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285 Young People Graduate from Conservation Jobs Corps

Successful summer parks program now in its fifth year

Edgemere, Md. (August 3, 2012) ─ 285 young people from across Maryland were recognized at today’s graduation of the Conservation Jobs Corps (CJC) at North Point State Park in Baltimore County. During the 6-week summer jobs program, which targets disadvantaged youth, Corps members worked in State parks across Maryland learning green job and team building skills, and developing a stewardship ethic and appreciation for Maryland’s natural resources.

“Congratulations to all of our Conservation Jobs Corps graduates for their hard work and commitment,” said Governor Martin O’Malley. “This program helps cultivate the next generation of environmental stewards by teaching them the importance of enhancing their communities and protecting our State’s natural resources.”

In 2008, Governor O’Malley expanded the Maryland Conservation Corps (MCC) — a summer employment program designed to provide at-risk youth with service opportunities in Maryland State Parks. The name has been changed to the Conservation Jobs Corps to better reflect the goals of the program. Now in its fifth year, the program has graduated a total of approximately 1,500 kids.

“The CJC was more than just a summer for me ─ it was a life experience,” said Murithi Marshall of Assateague, winner of a SPIRIT Award.

This year, MCC members, Maryland Park Service (MPS) staff and CJC crew chiefs led projects and provided mentoring for the five to eight-member CJC crews at Assateague, Gunpowder Falls, Patapsco Valley, Seneca Creek and Susquehanna State Parks, Merkle Wildlife Sanctuary and the Gwynns Falls Trail Park in Baltimore City.

Their projects included trail maintenance, removing invasive species, planting trees, installing trail signs, building deer and turtle enclosures and many other basic landscaping and construction jobs. In conjunction with all of their hard work, the kids also went on kayaking, canoeing, fishing and camping trips to experience nature hands-on.

“Those who participate in the CJC program learn a lot and seem to gain a newfound awareness of nature and their surroundings,” said MPS Superintendent Nita Settina. “And the added manpower helps immensely with the work that needs to be done in State Parks. Last year, the kids completed work that saved the State of Maryland more than $2.7 million dollars.”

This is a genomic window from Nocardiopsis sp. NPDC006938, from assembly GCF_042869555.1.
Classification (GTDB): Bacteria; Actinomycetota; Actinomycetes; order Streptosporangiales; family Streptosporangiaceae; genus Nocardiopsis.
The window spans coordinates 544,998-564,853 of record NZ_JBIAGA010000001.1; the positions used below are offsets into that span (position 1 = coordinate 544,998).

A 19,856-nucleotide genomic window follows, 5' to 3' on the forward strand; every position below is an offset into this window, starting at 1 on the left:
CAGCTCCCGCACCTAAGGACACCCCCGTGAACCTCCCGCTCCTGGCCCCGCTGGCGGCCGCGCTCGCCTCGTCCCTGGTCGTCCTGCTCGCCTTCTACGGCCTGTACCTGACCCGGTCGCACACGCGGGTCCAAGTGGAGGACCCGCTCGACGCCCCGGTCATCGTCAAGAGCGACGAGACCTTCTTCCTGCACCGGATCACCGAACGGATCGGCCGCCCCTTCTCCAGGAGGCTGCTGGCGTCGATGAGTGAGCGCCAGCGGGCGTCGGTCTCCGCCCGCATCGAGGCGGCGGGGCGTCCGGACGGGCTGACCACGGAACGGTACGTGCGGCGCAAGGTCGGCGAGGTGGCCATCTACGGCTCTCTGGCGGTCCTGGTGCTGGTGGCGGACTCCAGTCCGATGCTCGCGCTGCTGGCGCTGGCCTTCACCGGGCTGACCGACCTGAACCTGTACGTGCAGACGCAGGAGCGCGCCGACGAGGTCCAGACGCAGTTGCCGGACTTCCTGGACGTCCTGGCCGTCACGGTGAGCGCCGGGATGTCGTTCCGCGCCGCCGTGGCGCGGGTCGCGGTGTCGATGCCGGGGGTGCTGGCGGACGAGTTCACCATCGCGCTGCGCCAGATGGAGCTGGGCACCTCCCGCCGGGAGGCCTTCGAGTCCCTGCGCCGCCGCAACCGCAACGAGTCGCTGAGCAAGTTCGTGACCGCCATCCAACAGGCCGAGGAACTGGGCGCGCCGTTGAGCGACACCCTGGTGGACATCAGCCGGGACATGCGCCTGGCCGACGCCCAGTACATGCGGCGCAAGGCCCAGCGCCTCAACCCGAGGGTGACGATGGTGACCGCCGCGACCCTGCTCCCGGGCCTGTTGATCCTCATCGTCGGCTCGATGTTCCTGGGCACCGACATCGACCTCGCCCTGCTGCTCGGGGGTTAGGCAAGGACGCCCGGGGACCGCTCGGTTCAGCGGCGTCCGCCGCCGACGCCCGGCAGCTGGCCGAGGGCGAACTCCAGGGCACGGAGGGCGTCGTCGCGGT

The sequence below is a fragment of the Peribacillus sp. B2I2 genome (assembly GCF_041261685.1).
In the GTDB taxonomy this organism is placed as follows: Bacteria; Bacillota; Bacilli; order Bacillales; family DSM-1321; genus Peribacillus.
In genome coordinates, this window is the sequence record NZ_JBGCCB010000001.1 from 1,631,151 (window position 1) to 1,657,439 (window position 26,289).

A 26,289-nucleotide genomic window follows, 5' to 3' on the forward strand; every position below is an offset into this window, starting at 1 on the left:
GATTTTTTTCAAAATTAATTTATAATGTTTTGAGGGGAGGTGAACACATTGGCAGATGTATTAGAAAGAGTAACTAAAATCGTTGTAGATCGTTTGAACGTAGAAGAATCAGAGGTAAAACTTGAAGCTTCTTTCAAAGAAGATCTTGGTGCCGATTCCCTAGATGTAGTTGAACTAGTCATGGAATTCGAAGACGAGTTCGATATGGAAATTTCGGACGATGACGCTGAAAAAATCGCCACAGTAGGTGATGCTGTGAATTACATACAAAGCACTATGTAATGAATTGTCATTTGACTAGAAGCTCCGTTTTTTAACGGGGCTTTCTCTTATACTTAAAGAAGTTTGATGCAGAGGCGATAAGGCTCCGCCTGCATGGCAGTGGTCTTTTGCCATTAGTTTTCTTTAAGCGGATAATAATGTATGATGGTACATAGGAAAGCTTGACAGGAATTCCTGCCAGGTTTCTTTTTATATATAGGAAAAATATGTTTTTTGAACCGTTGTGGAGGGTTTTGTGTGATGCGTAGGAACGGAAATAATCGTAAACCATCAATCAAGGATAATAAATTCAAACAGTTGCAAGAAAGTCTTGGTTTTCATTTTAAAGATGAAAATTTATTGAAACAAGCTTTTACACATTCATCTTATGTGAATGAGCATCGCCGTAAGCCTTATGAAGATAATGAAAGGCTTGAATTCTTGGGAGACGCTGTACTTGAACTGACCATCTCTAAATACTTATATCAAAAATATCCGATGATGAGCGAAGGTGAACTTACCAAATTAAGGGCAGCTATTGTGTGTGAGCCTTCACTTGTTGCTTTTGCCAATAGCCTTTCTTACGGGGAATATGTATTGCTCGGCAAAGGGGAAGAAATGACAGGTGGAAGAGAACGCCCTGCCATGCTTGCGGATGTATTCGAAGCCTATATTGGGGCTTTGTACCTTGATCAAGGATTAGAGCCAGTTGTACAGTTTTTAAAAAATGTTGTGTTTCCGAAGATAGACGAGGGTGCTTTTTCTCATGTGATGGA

Select youth at each park were recognized with SPIRIT Awards at the ceremony, for having exemplified the SPIRIT principles (Stewardship, Professionalism, Initiative, Respect, Integrity and Teamwork).

Building on the federal Civilian Conservation Corps established 75 years ago and the modern AmeriCorps, the Maryland Conservation Corps is an organization that engages young adults in extensive natural resource management and park conservation projects. Managed by the Maryland Park Service since 1984, the MCC provides members with opportunities for skill development and personal growth through a supportive, team-based environment, emphasizing the satisfaction of completing projects that benefit Maryland's natural resources.


   August 3, 2012

Contact: Josh Davidsburg
410-260-8002 office I 410-507-7526 cell
jdavidsburg@dnr.state.md.us

The Maryland Department of Natural Resources is the state agency responsible for providing natural and living resource-related services to citizens and visitors. DNR manages nearly one-half million acres of public lands and 17,000 miles of waterways, along with Maryland's forests, fisheries and wildlife for maximum environmental, economic and quality of life benefits. A national leader in land conservation, DNR-managed parks and natural, historic and cultural resources attract 11 million visitors annually. DNR is the lead agency in Maryland's effort to restore the Chesapeake Bay, the state's number one environmental priority. DNR is the lead agency in Maryland's effort to restore the Chesapeake Bay, the state's number one environmental priority. Learn more at www.dnr.maryland.gov